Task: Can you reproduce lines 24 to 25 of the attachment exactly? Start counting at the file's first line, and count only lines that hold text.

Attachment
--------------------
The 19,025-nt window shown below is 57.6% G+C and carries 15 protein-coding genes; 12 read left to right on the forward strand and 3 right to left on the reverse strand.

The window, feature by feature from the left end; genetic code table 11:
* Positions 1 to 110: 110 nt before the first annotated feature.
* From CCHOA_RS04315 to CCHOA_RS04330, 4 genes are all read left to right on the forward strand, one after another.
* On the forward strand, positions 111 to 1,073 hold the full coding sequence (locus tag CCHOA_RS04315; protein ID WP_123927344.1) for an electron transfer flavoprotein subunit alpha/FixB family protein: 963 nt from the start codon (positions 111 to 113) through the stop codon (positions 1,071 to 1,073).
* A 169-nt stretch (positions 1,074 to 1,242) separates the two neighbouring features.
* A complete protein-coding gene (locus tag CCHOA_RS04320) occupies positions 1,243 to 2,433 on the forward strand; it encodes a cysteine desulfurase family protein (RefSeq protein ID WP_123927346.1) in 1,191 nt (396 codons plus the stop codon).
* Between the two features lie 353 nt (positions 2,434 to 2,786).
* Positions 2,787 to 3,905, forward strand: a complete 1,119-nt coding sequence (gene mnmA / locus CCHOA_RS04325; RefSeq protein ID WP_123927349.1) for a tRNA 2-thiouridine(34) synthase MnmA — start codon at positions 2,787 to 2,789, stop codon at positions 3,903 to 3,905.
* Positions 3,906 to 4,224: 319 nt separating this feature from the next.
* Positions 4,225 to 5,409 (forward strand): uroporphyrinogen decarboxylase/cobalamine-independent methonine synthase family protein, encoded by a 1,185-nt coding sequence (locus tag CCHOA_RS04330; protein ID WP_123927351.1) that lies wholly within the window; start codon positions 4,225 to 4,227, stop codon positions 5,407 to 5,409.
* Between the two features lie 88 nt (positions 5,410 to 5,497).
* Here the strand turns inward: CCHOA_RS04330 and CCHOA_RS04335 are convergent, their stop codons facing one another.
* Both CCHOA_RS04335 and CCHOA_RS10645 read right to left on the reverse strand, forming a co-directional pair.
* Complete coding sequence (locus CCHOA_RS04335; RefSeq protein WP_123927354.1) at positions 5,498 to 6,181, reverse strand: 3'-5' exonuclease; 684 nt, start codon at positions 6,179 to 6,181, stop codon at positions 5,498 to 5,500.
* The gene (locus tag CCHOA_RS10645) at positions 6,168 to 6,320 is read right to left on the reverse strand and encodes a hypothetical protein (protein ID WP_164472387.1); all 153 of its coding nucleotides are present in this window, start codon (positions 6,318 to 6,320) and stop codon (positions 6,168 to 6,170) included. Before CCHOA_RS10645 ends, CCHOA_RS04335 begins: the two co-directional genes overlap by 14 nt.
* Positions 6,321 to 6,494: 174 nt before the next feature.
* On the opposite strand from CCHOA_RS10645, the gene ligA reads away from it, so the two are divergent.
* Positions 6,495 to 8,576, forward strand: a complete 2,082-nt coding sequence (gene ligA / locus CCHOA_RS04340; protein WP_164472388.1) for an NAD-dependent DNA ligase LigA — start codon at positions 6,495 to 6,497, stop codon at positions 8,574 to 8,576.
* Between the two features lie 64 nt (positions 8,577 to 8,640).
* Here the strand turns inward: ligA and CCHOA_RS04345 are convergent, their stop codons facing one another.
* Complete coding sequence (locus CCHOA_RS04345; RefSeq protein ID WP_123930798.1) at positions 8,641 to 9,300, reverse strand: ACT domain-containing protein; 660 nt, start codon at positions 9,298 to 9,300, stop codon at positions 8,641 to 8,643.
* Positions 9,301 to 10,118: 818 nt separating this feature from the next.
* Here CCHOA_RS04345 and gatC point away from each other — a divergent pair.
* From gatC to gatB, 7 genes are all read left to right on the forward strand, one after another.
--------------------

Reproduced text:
* Here CCHOA_RS04345 and gatC point away from each other — a divergent pair.
* From gatC to gatB, 7 genes are all read left to right on the forward strand, one after another.